June 15, 2013

I just completed reading a great book entitled “THE POWER OF HABIT”, written by Charles Duhigg ; published by Random House; copyright  2012.  The book is a fascinating look into how habits are formed and what activities can and must occur to eliminate a habit considered bad, worrisome or even terrible.   I’m sure we all wonder why we do certain things.  Jesters, activities, mannerisms, “ticks” etc, that for some reason, become habits.  We all would agree that certain habits such as smoking, drug use, over use of alcohol, etc can be extremely destructive but there are “little” habits that drive other people crazy in which we don’t even know we have.  It is said that Tesla, the engineering genius, had several really interesting habits, as follows:

1.       Things Come in 3s:

Tesla had his obsession with the number 3.   It is said that he often walked around a block 3 times before entering a building and that he required 18 (a number divisible by 3) napkins to polish his silverware and drinking glass each night.   When he died, he did so 3 days before his 87th birthday and alone in Room 3327 (a number divisible by 3) of the 33rd floor of the New Yorker Hotel, in which he lived out his last years.

2.       No Sleep for the Brilliant

As did Da Vinci, Tesla claimed to sleep in short bursts, but never over a period of more than two hours at a time.   He did so on a work schedule that often kept him at his desk until after 3 am, then he started again just hours later. It is said that he once worked 84 hours straight.
While he never got what could be considered a good night’s rest, he did admit to “dozing” from time to time.

3.  Fondness for pigeons

Tesla may have chosen to stay away from women and marriage but, according to some reports, he grew overly fond of a pigeon.   Near the end of his life, Tesla walked to the park every day to feed the pigeons. He began to bring injured ones into his hotel room to nurse back to health.  He claimed that he had been visited by a specific injured white pigeon each day at the park. Tesla spent more than $2,000 to fix the bird’s broken wing and leg, including building a device that comfortably supported the bird so her bones could heal.   Tesla is reported as saying, “I have been feeding pigeons, thousands of them, for years. But there was one, a beautiful bird, pure white with light grey tips on its wings that was different. It was a female. I had only to wish and call her, and she would come flying to me. I loved that pigeon as a man loves a woman, and she loved me. As long as I had her, there was a purpose to my life.”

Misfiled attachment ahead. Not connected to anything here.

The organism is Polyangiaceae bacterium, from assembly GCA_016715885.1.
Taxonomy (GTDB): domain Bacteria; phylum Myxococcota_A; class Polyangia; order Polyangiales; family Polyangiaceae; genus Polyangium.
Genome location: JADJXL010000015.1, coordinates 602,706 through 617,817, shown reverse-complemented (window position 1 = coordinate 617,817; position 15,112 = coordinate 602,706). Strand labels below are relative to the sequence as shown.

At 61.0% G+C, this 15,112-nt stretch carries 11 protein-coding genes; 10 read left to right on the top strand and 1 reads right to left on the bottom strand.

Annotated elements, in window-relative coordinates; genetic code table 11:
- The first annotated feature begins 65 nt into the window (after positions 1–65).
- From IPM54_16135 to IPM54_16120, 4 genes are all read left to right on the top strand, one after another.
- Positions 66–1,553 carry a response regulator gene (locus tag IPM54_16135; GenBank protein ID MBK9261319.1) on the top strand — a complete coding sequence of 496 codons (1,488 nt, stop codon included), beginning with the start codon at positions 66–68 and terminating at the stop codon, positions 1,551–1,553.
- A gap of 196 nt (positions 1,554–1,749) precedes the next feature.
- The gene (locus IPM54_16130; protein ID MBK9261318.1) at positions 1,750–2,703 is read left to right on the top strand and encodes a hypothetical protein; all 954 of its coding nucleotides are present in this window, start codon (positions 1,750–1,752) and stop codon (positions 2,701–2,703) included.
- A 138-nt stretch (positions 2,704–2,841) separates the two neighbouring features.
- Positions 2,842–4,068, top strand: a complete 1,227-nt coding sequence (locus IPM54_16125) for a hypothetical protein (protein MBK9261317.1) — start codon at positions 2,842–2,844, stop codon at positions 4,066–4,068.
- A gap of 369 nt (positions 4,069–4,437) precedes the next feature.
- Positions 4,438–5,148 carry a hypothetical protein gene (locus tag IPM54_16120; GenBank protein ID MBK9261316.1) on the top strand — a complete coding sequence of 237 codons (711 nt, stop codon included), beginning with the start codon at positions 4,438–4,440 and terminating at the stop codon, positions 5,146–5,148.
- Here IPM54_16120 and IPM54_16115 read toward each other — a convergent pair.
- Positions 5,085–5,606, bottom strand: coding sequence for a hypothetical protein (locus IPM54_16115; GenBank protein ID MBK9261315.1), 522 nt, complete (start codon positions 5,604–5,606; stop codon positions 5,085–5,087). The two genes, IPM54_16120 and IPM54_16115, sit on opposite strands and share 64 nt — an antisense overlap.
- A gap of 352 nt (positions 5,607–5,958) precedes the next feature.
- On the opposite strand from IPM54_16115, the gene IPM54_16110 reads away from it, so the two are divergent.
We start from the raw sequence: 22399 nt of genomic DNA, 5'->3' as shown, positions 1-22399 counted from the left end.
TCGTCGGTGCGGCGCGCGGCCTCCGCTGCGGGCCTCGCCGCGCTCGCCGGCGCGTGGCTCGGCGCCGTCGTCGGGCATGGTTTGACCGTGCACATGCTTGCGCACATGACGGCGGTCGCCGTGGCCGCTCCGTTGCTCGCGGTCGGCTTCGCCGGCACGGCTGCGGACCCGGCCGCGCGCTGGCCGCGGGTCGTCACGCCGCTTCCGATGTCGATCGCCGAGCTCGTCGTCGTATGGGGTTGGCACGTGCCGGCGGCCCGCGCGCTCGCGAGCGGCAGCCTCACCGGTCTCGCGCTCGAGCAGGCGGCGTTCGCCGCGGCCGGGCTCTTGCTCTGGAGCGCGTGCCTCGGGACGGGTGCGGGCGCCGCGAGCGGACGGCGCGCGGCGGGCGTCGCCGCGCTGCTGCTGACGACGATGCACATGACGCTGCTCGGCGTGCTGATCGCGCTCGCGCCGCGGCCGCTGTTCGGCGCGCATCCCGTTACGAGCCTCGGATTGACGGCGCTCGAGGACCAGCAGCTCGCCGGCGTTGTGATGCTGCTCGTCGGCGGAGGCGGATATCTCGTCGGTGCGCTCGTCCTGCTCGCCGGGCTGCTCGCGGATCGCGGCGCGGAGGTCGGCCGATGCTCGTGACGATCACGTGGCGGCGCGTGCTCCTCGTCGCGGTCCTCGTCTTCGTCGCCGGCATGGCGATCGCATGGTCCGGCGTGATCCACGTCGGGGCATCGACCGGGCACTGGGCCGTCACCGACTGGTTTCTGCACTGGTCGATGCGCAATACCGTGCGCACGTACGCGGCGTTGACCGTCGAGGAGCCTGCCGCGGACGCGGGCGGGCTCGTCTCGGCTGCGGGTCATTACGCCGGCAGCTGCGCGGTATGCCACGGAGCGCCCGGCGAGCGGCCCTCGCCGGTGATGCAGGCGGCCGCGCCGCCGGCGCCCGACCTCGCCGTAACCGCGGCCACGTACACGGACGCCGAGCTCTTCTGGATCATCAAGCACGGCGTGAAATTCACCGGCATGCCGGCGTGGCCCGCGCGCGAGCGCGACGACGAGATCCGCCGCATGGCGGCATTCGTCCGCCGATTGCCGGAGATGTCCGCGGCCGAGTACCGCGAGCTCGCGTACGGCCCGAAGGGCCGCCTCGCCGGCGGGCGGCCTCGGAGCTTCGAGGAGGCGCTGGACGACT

4.  Oddity odds and ends

Tesla reportedly always despised jewelry and did not own a single piece, seeing it as wasteful and cumbersome. In his very last years, however, he seemed to focus in on pearls specifically, as, in addition to hating jewelry; he began to hate round objects.   In his later years, Tesla also could not bear to touch hair and did not like to shake hands.

Now, the habits are not really that cumbersome and certainly hurt no one, including Tesla.  (I will admit this penchant for taking things in 3’s is a bit odd but only interesting.  )

In Mr. Duhigg’s book, he highlights the following areas:

  • The Habit Loop—How Habits Work
  • The Craving Brain—How to Create  New Habits
  • The Golden Rule of Habit Change—Why Transformation Occurs
  • Keystone Habits, Or the Ballad of Paul O’Neill—Which Habits Matter Most
  •  Starbucks and the Habit of Success—When Willpower Become Automatic
  •  The Power of Crisis—How Leaders Create Habits Through  Accident and Design
  •  How Target Knows What You Want Before You Do—When Companies Predict (and manipulate) Habits.
  •  Saddleback Church and the Montgomery Bus Boycott—How Movements Happen
  •  The Neurology of Free Will—Are We Responsible for Our Habits?

The chapter on how Target knows what you want is truly fascinating and really points out how a company, with minimal buying information, can connect the dots to profile a buyer.  Really fascinating in light of NSA “snooping” in the news at this time.  For anyone who has a habit—or anyone who is living with someone who has a habit—this is a “must read”.  Excellent book and one I can definitely recommend to you.   Hope you enjoy it.


One Response to “THE POWER OF HABIT”

  1. michaelpinto Says:

    This book changed my life and how I view living. Thanks for sharing.


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